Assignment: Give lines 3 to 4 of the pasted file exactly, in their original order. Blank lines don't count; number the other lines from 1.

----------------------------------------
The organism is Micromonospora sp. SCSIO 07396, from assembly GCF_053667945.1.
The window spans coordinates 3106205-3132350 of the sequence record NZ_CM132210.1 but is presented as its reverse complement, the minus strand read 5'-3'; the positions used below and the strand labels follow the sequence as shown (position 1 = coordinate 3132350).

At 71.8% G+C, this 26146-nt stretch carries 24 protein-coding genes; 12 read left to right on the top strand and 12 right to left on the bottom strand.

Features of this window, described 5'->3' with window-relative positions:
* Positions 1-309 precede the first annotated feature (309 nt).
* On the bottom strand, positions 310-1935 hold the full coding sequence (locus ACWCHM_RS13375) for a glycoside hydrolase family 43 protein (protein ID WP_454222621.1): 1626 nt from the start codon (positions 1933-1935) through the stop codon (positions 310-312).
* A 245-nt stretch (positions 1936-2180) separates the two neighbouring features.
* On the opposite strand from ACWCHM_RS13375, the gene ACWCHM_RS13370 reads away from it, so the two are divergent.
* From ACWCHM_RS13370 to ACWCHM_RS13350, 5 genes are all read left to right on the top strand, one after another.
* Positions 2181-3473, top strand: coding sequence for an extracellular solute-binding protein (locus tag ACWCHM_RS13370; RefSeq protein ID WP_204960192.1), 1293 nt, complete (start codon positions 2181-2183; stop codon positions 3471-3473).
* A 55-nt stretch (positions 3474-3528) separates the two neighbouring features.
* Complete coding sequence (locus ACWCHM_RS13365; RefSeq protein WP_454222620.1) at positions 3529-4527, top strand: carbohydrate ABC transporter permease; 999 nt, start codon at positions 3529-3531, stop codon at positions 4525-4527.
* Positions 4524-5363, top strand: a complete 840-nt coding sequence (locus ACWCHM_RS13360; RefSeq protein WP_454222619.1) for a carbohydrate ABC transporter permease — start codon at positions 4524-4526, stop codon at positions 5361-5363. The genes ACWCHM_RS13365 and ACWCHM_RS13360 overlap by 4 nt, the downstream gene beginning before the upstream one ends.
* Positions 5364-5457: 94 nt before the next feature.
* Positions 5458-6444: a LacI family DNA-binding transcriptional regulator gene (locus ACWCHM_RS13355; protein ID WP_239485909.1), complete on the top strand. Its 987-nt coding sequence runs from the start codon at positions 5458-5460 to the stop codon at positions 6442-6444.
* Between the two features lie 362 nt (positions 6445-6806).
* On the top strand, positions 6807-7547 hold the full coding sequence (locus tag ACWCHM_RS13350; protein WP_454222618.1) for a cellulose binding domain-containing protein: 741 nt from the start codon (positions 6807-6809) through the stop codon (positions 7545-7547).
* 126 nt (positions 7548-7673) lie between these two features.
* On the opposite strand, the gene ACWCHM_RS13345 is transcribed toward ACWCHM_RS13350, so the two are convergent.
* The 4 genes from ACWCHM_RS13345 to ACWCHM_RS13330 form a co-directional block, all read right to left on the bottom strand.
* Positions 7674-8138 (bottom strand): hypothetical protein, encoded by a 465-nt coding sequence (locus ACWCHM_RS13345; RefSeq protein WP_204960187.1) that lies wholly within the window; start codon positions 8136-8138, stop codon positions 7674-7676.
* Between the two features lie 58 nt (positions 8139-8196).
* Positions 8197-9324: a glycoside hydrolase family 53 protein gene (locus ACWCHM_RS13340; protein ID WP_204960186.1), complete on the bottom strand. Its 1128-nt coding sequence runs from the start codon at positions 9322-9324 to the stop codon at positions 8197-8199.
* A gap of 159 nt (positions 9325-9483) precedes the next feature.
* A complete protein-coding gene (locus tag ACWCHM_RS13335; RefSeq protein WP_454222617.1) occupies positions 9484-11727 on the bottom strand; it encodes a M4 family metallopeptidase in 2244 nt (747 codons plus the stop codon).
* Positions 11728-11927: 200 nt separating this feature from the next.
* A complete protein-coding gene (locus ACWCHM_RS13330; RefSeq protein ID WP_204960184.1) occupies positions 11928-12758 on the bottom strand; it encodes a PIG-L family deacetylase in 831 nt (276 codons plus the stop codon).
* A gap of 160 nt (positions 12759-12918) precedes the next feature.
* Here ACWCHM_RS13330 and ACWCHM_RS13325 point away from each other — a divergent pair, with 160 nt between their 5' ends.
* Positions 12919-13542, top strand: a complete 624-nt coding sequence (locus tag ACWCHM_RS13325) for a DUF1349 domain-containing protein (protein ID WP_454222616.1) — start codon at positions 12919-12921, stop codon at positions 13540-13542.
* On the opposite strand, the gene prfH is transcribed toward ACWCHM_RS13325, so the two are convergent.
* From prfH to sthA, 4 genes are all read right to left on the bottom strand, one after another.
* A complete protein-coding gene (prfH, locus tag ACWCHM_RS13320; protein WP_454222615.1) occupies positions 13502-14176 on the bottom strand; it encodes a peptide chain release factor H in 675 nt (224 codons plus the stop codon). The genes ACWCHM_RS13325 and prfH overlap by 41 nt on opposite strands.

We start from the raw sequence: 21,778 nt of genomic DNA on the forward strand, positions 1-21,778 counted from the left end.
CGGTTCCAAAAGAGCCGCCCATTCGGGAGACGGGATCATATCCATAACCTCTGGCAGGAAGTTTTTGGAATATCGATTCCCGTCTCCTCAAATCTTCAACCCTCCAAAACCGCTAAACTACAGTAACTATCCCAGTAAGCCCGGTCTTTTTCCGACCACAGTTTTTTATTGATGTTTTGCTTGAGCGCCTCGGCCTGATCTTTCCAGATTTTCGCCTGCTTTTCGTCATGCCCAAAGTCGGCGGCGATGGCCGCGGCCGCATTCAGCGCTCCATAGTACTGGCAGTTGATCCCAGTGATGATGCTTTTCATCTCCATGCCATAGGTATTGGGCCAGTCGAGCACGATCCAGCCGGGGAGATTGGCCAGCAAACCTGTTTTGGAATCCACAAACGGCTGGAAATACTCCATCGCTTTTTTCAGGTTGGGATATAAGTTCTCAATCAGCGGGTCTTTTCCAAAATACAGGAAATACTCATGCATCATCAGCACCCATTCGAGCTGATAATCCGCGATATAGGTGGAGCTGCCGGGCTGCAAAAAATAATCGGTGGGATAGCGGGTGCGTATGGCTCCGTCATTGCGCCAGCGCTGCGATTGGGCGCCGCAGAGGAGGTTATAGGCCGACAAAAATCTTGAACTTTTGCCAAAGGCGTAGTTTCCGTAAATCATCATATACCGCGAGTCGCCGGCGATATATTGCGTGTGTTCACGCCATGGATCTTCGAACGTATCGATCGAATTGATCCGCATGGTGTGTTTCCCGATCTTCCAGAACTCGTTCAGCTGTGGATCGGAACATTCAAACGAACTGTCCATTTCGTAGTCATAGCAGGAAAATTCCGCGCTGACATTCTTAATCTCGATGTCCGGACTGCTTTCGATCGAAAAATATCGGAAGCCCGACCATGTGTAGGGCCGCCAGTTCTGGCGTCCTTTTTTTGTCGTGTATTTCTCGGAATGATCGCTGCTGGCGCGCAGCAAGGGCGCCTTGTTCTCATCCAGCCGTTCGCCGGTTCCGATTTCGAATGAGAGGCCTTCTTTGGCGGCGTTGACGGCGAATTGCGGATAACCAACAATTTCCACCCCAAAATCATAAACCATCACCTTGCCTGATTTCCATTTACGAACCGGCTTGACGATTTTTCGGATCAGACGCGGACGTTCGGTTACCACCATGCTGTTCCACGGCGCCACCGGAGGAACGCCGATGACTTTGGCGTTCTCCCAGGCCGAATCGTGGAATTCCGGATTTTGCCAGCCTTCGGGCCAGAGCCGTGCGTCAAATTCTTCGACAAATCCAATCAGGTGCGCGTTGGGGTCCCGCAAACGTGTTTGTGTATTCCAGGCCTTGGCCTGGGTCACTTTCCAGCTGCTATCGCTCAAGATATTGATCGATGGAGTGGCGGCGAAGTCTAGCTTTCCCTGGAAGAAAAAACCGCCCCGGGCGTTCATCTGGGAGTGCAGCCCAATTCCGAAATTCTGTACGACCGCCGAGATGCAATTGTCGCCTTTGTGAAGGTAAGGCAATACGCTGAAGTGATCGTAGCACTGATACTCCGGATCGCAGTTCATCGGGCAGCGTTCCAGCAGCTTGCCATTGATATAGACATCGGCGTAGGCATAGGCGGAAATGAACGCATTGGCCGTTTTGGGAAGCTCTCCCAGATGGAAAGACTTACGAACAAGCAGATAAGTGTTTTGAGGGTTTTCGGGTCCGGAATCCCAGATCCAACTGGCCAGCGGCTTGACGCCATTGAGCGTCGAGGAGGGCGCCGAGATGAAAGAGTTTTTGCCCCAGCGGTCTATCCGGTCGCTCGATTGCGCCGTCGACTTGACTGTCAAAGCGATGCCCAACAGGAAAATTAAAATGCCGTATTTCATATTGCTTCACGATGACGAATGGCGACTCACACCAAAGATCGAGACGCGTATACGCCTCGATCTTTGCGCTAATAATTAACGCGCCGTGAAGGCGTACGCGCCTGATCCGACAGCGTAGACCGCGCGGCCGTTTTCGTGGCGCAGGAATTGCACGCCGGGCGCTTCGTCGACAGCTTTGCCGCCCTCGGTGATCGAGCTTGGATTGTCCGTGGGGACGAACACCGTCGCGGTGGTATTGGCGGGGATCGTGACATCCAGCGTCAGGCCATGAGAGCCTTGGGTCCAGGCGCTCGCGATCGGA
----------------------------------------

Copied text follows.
At 71.8% G+C, this 26146-nt stretch carries 24 protein-coding genes; 12 read left to right on the top strand and 12 right to left on the bottom strand.

Features of this window, described 5'->3' with window-relative positions: